Several types of special rural designations have been created. These are:
Rural hospitals face a series of issues. These include workforce shortages, rising health care costs, aging hospital facilities, finding access to capital, and purchasing new information systems. Rural hospitals are smaller in size, and have limited assets and financial reserves. Rural hospitals offer a broad range of services to meet the needs of their communities however, they often provide limited services in areas such as cardiac, alcohol and drug, psychiatric, and neonatal.
Rural hospitals have a higher amount of Medicare and Medicaid patients due to their populations being older. Patients may lack health insurance. Rural residents may have lower incomes and are more likely to suffer from chronic diseases.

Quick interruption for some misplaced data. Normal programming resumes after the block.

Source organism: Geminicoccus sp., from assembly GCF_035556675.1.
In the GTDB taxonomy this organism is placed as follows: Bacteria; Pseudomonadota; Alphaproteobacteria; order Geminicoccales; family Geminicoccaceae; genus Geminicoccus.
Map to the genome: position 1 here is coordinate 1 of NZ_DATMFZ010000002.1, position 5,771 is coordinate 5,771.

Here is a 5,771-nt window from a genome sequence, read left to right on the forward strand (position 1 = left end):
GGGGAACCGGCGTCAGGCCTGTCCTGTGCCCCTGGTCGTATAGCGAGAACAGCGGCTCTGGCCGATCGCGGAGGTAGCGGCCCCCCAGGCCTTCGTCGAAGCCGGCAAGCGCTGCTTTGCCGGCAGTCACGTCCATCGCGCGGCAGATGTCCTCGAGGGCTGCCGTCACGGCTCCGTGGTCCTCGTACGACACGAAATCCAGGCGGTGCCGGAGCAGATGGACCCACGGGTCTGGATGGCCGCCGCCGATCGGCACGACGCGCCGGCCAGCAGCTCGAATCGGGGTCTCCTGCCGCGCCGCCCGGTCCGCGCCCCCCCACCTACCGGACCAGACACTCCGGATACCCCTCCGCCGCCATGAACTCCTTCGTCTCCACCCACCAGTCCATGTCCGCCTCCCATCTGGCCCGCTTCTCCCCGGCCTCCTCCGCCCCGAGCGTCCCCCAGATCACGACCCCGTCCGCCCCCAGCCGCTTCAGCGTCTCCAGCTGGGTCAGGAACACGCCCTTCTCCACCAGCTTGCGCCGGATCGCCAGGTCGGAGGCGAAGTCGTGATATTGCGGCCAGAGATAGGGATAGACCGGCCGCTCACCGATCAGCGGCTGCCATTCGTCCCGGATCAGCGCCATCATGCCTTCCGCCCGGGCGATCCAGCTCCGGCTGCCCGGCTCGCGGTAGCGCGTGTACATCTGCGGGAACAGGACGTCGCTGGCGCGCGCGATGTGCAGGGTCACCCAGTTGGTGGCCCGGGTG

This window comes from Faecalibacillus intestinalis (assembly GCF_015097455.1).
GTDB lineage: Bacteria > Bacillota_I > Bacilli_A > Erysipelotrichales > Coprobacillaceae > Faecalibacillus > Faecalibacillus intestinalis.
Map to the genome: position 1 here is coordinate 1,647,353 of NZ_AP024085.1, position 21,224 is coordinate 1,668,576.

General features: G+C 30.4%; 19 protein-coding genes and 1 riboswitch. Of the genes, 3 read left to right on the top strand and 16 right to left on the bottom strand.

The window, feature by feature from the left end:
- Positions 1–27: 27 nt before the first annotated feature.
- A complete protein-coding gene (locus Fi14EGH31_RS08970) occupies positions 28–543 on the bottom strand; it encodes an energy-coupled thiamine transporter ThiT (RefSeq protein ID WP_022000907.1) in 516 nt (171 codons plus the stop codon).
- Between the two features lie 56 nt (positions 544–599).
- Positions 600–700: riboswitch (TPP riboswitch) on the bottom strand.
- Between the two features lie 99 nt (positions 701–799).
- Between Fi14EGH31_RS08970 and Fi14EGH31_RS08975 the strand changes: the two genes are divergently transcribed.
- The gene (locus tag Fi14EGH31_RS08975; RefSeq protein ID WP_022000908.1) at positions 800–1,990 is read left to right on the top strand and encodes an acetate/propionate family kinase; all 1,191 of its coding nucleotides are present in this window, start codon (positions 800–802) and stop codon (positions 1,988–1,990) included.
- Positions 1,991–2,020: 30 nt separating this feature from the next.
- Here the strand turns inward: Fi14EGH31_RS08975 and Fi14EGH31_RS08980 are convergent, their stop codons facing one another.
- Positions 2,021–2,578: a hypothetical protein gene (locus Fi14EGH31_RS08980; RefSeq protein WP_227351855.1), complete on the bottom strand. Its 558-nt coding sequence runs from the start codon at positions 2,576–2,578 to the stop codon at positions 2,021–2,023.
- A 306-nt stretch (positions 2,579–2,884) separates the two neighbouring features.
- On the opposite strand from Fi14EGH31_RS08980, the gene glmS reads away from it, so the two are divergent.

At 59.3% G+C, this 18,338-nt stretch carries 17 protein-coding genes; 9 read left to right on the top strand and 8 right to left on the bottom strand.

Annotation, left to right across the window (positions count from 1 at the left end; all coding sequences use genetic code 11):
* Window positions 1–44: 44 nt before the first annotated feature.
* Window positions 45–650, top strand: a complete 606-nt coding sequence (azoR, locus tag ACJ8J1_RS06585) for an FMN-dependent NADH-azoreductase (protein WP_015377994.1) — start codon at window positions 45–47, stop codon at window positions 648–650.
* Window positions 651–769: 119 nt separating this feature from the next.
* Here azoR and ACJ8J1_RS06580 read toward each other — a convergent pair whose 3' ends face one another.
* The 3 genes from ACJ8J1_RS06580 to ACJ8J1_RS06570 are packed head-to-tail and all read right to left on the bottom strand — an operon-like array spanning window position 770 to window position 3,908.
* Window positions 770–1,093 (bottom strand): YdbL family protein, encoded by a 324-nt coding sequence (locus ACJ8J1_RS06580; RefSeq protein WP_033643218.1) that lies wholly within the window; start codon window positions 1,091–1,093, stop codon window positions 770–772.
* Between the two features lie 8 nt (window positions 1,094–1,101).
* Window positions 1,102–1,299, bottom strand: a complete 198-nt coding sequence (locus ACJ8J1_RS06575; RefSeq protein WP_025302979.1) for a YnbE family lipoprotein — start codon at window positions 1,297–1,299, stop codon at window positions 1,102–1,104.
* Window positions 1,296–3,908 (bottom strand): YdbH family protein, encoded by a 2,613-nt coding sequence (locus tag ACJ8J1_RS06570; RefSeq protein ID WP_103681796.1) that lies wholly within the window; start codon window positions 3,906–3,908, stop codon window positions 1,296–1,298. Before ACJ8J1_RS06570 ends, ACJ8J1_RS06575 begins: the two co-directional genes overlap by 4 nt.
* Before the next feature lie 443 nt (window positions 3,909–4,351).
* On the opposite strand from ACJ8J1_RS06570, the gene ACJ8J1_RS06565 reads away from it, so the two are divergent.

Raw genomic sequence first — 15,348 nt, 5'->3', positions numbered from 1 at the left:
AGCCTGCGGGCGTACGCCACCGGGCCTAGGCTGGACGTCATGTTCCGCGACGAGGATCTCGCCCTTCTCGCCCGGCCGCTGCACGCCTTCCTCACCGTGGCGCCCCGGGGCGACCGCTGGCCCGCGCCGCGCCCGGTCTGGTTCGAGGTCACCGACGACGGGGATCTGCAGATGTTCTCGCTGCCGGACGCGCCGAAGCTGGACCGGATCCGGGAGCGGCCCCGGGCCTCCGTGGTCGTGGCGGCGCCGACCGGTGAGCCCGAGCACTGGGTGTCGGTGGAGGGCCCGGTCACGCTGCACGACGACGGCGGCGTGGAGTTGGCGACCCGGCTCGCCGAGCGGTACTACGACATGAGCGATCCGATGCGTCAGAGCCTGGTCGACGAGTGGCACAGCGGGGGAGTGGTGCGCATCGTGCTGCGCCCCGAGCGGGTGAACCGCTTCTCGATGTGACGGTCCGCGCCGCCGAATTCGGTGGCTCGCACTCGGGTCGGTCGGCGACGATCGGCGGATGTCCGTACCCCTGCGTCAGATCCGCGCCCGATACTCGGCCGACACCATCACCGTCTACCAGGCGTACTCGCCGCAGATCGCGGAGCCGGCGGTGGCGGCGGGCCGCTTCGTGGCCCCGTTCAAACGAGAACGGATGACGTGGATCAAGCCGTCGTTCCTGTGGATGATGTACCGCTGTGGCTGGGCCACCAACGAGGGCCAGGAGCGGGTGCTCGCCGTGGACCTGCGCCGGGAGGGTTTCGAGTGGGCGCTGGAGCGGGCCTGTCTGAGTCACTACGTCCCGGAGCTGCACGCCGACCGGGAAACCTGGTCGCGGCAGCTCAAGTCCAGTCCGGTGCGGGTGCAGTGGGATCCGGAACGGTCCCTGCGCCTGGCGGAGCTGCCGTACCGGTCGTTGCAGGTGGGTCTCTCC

Patients may lack transportation to reach alternative hospitals and may suffer from reductions in access to care when rural hospitals close.
Health reform for small and rural hospitals brings both opportunities and challenges.
Expansion of coverage should help improve access to care. The law includes various Medicare payment protections to enhance reimbursements to hospitals. Incentive programs and changes aimed at helping rural hospitals include rural physician incentive payments, low-volume hospitals payment adjustments, changes to graduate medical education resident placement, and changes in CAH, home health, and laboratory service payments.
Challenges including reimbursement rates, information technology, remoteness, low population density, financial resources to upgrade facilities, and primary care physician shortages, and other workforce shortages will continue.
Last Reviewed: 7/16/2013